9. JoeB

    JoeB Member

    Joined:
    Nov 24, 2006
    Messages:
    809
    Likes Received:
    1
    Trophy Points:
    18
    Here's a research paper by Rick Dunn, highly knowledgeable about Pac Air War, on Type 1 Fighter (Ki-43, Oscar) armament. Generic sources like Francillon speak of Ia, Ib, and Ic versions with 2*7.7, 1 each and 2*12.7, but Dunn says there's doubt whether the Japanese ever used those sub type designations, but in any case concludes from captured Japanese equipment and docs that the mixed armament was standard from the beginning of the war until the combat introduction of the Ki-43-II in 1943.
    Nakajima Ki-43

    One each 7.7/12.7 was still a very light WWII armament, coincidentally similar to many US fighters in the 1930's (which commonly had at least provision to replace one synchronized .30 with a .50); the few P-36's which saw action at Pearl Harbor had that armament, lacked the wing guns of export P-36's.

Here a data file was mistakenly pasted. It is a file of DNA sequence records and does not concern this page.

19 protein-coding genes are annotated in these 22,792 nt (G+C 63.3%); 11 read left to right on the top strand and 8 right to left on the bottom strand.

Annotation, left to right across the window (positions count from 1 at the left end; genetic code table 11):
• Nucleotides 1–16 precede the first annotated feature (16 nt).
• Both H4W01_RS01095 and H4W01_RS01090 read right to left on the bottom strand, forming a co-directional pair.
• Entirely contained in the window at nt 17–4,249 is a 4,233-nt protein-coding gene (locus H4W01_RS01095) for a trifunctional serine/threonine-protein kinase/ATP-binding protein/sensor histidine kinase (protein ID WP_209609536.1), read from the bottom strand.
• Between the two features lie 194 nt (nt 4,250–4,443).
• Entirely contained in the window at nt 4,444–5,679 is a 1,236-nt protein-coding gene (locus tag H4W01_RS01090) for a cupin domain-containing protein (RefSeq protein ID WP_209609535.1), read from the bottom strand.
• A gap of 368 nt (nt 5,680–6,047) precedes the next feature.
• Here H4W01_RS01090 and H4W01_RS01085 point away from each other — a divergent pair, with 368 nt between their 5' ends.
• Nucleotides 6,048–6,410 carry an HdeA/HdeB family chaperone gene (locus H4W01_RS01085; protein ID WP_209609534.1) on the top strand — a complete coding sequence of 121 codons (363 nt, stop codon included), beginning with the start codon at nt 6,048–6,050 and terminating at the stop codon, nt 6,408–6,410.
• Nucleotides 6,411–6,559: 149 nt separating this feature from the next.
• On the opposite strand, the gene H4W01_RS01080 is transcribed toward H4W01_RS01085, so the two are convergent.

But history clearly shows you could down numerous enemy planes with that armament ca. 1942. The Type 97 (Ki-27, Nate) had its successes in 1941-1942, seemed to have fought US P-40's in the Philippines and Allied fighters in Malaysia/DEI on even terms or better, though it was bested more and often by the AVG as 1942 went on, and that plane definitely had only two 7.7's, and lower speed than the Oscar too. The Oscar in that time period generally bested Allied fighters in Malaya/DEI (it wasn't used in PI), though again the AVG typically bested it. Avoid getting hit, and eventually hit the enemy; a heavy armament is important for hitting the enemy, but a light one contributes to a light plane that's harder to hit.